No Time To Play
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Weekly Links #140

Hello, everyone! As of this weekend, a demo level of Laser Sky can be played right here on No Time To Play, or else over on It's an early release, so no music or menu system yet, but you can see what the gameplay is like. Please leave feedback!

This week we also have not one, but two newspieces from Techdirt: one about a game developer connecting with pirates to turn them into paying customers, the other about DRM hurting paying customers. Again. And never mind that the game is already cracked and widely available for free (just search for it). This problem could have easily been noticed on time if developers had bothered to test on anything but their own high-end workstations.

Folks, once again. PCs from 7-8 years ago, with just 2 gigabytes of RAM and a single, slow CPU core are still very common. Optimize your software, or see your sales plummet. It's a simple choice.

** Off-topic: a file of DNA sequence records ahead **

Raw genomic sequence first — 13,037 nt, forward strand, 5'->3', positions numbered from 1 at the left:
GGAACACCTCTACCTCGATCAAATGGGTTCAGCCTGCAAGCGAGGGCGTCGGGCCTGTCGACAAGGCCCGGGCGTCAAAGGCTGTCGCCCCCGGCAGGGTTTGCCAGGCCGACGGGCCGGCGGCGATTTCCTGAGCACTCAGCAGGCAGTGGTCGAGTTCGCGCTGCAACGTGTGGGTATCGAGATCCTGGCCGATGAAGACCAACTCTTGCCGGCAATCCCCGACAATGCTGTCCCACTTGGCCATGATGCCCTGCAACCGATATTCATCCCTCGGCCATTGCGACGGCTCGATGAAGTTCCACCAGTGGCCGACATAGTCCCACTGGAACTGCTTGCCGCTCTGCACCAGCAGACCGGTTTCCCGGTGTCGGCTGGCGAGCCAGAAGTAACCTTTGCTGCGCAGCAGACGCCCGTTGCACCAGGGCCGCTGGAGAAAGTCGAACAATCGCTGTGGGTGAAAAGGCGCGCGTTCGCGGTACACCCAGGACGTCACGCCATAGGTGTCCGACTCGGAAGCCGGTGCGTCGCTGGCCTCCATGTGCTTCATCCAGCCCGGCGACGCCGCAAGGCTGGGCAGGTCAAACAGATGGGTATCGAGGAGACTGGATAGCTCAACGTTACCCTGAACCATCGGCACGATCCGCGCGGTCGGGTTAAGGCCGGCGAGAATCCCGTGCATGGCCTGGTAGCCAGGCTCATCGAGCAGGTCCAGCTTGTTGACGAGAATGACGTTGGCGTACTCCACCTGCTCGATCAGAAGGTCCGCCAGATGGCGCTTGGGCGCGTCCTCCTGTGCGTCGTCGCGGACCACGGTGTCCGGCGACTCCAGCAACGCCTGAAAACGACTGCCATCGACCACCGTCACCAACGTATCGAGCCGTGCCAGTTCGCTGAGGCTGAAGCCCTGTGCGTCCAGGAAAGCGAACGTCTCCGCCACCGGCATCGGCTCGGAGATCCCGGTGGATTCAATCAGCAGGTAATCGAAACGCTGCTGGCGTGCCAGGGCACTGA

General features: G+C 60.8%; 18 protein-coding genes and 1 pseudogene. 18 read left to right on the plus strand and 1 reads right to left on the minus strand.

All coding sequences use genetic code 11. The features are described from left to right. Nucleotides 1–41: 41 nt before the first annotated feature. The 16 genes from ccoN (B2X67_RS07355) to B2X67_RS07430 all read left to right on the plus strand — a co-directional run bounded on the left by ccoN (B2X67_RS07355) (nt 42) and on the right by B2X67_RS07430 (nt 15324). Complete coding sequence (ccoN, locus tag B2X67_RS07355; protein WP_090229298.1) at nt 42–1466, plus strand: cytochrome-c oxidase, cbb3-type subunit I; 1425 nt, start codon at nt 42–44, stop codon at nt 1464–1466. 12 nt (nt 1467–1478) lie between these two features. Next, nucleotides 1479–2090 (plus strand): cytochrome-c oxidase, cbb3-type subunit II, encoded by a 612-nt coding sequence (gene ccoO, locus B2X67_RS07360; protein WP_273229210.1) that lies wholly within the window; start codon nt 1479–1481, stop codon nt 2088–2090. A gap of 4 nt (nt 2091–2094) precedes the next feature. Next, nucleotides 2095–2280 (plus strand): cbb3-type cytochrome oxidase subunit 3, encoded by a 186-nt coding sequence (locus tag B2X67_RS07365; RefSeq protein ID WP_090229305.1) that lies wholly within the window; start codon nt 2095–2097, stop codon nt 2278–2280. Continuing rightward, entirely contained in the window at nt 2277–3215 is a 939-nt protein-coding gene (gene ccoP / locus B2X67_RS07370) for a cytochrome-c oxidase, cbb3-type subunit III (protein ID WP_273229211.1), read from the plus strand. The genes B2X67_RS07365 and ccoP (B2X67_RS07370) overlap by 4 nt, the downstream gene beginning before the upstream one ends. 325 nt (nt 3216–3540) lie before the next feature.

In more topical news, Polygon explains why the source code of classic games matters. I'll add that it's not just for the historical insights. But a lot of people who play games naturally want to make their own, and being able to study the classics is essential in any art. The difference is that in literature, or music, everything is out in the open by definition. Software, however, has source code. And without access to it, we all have to reinvent the wheel repeatedly. No wonder it never quite seems to end up round.

On a related note, here's a write-up about voxels that echoes my old one, while being much longer and less technical. It's worth a look, for the sake of comparison if nothing else. And as I'm nearing the end here, have this interview with the creators of Event[0], the new indie game everyone's crazy about.

Last but not least, a reminder that the Interactive Fiction Competition 2016 just opened yesterday. So go play some games, and enjoy.